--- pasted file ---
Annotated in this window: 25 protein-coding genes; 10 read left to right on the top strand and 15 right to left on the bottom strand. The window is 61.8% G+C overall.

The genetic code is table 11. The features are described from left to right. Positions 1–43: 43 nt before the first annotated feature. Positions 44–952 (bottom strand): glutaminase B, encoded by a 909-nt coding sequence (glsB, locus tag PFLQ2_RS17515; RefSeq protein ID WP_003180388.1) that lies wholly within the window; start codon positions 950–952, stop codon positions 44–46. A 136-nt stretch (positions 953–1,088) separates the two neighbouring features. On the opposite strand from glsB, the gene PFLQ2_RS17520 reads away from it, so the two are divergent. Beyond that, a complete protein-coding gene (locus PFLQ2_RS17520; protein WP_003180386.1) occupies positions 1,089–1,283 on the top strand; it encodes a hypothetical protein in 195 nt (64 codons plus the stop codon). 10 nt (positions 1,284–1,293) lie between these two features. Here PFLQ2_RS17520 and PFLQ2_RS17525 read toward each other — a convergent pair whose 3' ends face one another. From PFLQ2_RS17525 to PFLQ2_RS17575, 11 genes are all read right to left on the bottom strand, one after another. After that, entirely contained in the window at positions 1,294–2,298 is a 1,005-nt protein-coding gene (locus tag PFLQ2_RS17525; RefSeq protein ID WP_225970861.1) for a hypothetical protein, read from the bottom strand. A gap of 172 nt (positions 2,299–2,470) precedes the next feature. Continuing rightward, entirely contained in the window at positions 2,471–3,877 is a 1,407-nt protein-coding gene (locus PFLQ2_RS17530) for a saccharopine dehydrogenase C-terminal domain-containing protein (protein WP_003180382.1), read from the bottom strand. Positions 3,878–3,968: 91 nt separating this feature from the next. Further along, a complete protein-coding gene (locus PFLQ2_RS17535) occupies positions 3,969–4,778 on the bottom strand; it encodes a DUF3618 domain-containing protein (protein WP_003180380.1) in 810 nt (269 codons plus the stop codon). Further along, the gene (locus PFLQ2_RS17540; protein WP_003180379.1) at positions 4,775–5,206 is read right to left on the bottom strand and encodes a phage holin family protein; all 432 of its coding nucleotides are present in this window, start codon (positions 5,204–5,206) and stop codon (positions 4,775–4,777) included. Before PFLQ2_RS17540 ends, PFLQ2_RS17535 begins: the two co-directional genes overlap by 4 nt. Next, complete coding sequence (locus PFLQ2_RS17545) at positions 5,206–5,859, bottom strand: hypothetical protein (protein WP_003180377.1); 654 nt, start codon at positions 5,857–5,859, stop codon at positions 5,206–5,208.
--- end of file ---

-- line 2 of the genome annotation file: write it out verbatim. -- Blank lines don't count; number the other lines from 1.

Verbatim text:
The genetic code is table 11. The features are described from left to right. Positions 1–43: 43 nt before the first annotated feature. Positions 44–952 (bottom strand): glutaminase B, encoded by a 909-nt coding sequence (glsB, locus tag PFLQ2_RS17515; RefSeq protein ID WP_003180388.1) that lies wholly within the window; start codon positions 950–952, stop codon positions 44–46. A 136-nt stretch (positions 953–1,088) separates the two neighbouring features. On the opposite strand from glsB, the gene PFLQ2_RS17520 reads away from it, so the two are divergent. Beyond that, a complete protein-coding gene (locus PFLQ2_RS17520; protein WP_003180386.1) occupies positions 1,089–1,283 on the top strand; it encodes a hypothetical protein in 195 nt (64 codons plus the stop codon). 10 nt (positions 1,284–1,293) lie between these two features. Here PFLQ2_RS17520 and PFLQ2_RS17525 read toward each other — a convergent pair whose 3' ends face one another. From PFLQ2_RS17525 to PFLQ2_RS17575, 11 genes are all read right to left on the bottom strand, one after another. After that, entirely contained in the window at positions 1,294–2,298 is a 1,005-nt protein-coding gene (locus tag PFLQ2_RS17525; RefSeq protein ID WP_225970861.1) for a hypothetical protein, read from the bottom strand. A gap of 172 nt (positions 2,299–2,470) precedes the next feature. Continuing rightward, entirely contained in the window at positions 2,471–3,877 is a 1,407-nt protein-coding gene (locus PFLQ2_RS17530) for a saccharopine dehydrogenase C-terminal domain-containing protein (protein WP_003180382.1), read from the bottom strand. Positions 3,878–3,968: 91 nt separating this feature from the next. Further along, a complete protein-coding gene (locus PFLQ2_RS17535) occupies positions 3,969–4,778 on the bottom strand; it encodes a DUF3618 domain-containing protein (protein WP_003180380.1) in 810 nt (269 codons plus the stop codon). Further along, the gene (locus PFLQ2_RS17540; protein WP_003180379.1) at positions 4,775–5,206 is read right to left on the bottom strand and encodes a phage holin family protein; all 432 of its coding nucleotides are present in this window, start codon (positions 5,204–5,206) and stop codon (positions 4,775–4,777) included. Before PFLQ2_RS17540 ends, PFLQ2_RS17535 begins: the two co-directional genes overlap by 4 nt. Next, complete coding sequence (locus PFLQ2_RS17545) at positions 5,206–5,859, bottom strand: hypothetical protein (protein WP_003180377.1); 654 nt, start codon at positions 5,857–5,859, stop codon at positions 5,206–5,208.